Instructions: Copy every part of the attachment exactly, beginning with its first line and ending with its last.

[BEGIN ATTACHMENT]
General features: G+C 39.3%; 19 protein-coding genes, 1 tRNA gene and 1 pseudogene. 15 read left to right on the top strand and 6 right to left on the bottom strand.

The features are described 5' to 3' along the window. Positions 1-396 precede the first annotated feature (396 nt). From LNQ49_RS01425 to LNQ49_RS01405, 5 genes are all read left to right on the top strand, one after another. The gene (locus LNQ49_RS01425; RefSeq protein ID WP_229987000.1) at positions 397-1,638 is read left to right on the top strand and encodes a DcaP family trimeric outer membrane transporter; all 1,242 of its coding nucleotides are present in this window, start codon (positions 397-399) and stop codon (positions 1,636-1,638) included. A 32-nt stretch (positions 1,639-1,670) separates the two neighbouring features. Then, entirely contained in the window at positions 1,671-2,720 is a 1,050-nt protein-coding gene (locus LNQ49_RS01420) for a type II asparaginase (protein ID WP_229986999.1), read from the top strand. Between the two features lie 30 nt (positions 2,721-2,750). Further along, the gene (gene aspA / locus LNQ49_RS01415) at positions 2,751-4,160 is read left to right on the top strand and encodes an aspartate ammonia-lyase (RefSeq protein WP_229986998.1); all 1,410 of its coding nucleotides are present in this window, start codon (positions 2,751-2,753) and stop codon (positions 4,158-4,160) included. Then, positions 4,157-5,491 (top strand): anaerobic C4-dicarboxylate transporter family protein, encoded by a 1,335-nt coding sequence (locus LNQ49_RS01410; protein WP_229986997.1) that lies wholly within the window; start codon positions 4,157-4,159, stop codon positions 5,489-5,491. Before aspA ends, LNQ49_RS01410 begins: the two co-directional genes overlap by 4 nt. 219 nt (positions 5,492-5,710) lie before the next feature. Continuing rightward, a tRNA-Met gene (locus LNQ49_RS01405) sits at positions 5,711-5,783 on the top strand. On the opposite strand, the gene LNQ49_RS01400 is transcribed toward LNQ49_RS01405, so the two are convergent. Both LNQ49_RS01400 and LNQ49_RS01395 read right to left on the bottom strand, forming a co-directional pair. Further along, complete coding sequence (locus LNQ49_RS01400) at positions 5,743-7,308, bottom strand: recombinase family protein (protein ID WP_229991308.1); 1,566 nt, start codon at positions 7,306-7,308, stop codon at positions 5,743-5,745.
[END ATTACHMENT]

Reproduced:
General features: G+C 39.3%; 19 protein-coding genes, 1 tRNA gene and 1 pseudogene. 15 read left to right on the top strand and 6 right to left on the bottom strand.

The features are described 5' to 3' along the window. Positions 1-396 precede the first annotated feature (396 nt). From LNQ49_RS01425 to LNQ49_RS01405, 5 genes are all read left to right on the top strand, one after another. The gene (locus LNQ49_RS01425; RefSeq protein ID WP_229987000.1) at positions 397-1,638 is read left to right on the top strand and encodes a DcaP family trimeric outer membrane transporter; all 1,242 of its coding nucleotides are present in this window, start codon (positions 397-399) and stop codon (positions 1,636-1,638) included. A 32-nt stretch (positions 1,639-1,670) separates the two neighbouring features. Then, entirely contained in the window at positions 1,671-2,720 is a 1,050-nt protein-coding gene (locus LNQ49_RS01420) for a type II asparaginase (protein ID WP_229986999.1), read from the top strand. Between the two features lie 30 nt (positions 2,721-2,750). Further along, the gene (gene aspA / locus LNQ49_RS01415) at positions 2,751-4,160 is read left to right on the top strand and encodes an aspartate ammonia-lyase (RefSeq protein WP_229986998.1); all 1,410 of its coding nucleotides are present in this window, start codon (positions 2,751-2,753) and stop codon (positions 4,158-4,160) included. Then, positions 4,157-5,491 (top strand): anaerobic C4-dicarboxylate transporter family protein, encoded by a 1,335-nt coding sequence (locus LNQ49_RS01410; protein WP_229986997.1) that lies wholly within the window; start codon positions 4,157-4,159, stop codon positions 5,489-5,491. Before aspA ends, LNQ49_RS01410 begins: the two co-directional genes overlap by 4 nt. 219 nt (positions 5,492-5,710) lie before the next feature. Continuing rightward, a tRNA-Met gene (locus LNQ49_RS01405) sits at positions 5,711-5,783 on the top strand. On the opposite strand, the gene LNQ49_RS01400 is transcribed toward LNQ49_RS01405, so the two are convergent. Both LNQ49_RS01400 and LNQ49_RS01395 read right to left on the bottom strand, forming a co-directional pair. Further along, complete coding sequence (locus LNQ49_RS01400) at positions 5,743-7,308, bottom strand: recombinase family protein (protein ID WP_229991308.1); 1,566 nt, start codon at positions 7,306-7,308, stop codon at positions 5,743-5,745.